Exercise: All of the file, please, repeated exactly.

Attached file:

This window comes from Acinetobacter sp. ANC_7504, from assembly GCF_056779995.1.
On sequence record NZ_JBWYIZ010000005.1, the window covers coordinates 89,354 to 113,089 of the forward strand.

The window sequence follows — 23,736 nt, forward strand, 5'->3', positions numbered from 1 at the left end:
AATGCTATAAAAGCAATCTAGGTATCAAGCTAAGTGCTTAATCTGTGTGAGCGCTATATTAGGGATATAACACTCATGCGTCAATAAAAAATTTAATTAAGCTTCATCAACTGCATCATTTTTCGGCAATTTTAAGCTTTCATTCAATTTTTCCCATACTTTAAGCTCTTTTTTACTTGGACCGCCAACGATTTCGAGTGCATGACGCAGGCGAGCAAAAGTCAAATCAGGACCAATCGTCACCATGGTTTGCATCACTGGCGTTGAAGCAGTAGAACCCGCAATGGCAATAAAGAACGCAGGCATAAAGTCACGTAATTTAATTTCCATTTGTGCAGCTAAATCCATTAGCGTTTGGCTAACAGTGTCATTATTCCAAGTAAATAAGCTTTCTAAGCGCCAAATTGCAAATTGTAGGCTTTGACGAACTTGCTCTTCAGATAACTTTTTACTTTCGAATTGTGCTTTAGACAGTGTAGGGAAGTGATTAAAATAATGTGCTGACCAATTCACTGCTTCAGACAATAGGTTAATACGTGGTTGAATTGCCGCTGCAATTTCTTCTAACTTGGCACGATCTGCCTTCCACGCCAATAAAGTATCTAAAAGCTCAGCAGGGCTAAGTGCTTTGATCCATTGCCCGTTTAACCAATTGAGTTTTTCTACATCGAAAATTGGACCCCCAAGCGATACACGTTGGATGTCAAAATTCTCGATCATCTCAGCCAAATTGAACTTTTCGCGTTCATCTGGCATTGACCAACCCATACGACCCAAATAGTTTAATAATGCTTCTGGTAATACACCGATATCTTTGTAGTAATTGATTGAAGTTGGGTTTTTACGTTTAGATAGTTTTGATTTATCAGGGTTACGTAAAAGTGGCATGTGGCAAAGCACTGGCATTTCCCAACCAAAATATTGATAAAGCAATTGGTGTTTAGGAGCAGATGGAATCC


This window comes from Acinetobacter sp. ANC_7504, from assembly GCF_056779995.1.
On sequence record NZ_JBWYIZ010000005.1, the window covers coordinates 89,354 to 113,089 of the forward strand.

The window sequence follows — 23,736 nt, forward strand, 5'->3', positions numbered from 1 at the left end:
AATGCTATAAAAGCAATCTAGGTATCAAGCTAAGTGCTTAATCTGTGTGAGCGCTATATTAGGGATATAACACTCATGCGTCAATAAAAAATTTAATTAAGCTTCATCAACTGCATCATTTTTCGGCAATTTTAAGCTTTCATTCAATTTTTCCCATACTTTAAGCTCTTTTTTACTTGGACCGCCAACGATTTCGAGTGCATGACGCAGGCGAGCAAAAGTCAAATCAGGACCAATCGTCACCATGGTTTGCATCACTGGCGTTGAAGCAGTAGAACCCGCAATGGCAATAAAGAACGCAGGCATAAAGTCACGTAATTTAATTTCCATTTGTGCAGCTAAATCCATTAGCGTTTGGCTAACAGTGTCATTATTCCAAGTAAATAAGCTTTCTAAGCGCCAAATTGCAAATTGTAGGCTTTGACGAACTTGCTCTTCAGATAACTTTTTACTTTCGAATTGTGCTTTAGACAGTGTAGGGAAGTGATTAAAATAATGTGCTGACCAATTCACTGCTTCAGACAATAGGTTAATACGTGGTTGAATTGCCGCTGCAATTTCTTCTAACTTGGCACGATCTGCCTTCCACGCCAATAAAGTATCTAAAAGCTCAGCAGGGCTAAGTGCTTTGATCCATTGCCCGTTTAACCAATTGAGTTTTTCTACATCGAAAATTGGACCCCCAAGCGATACACGTTGGATGTCAAAATTCTCGATCATCTCAGCCAAATTGAACTTTTCGCGTTCATCTGGCATTGACCAACCCATACGACCCAAATAGTTTAATAATGCTTCTGGTAATACACCGATATCTTTGTAGTAATTGATTGAAGTTGGGTTTTTACGTTTAGATAGTTTTGATTTATCAGGGTTACGTAAAAGTGGCATGTGGCAAAGCACTGGCATTTCCCAACCAAAATATTGATAAAGCAATTGGTGTTTAGGAGCAGATGGAATCC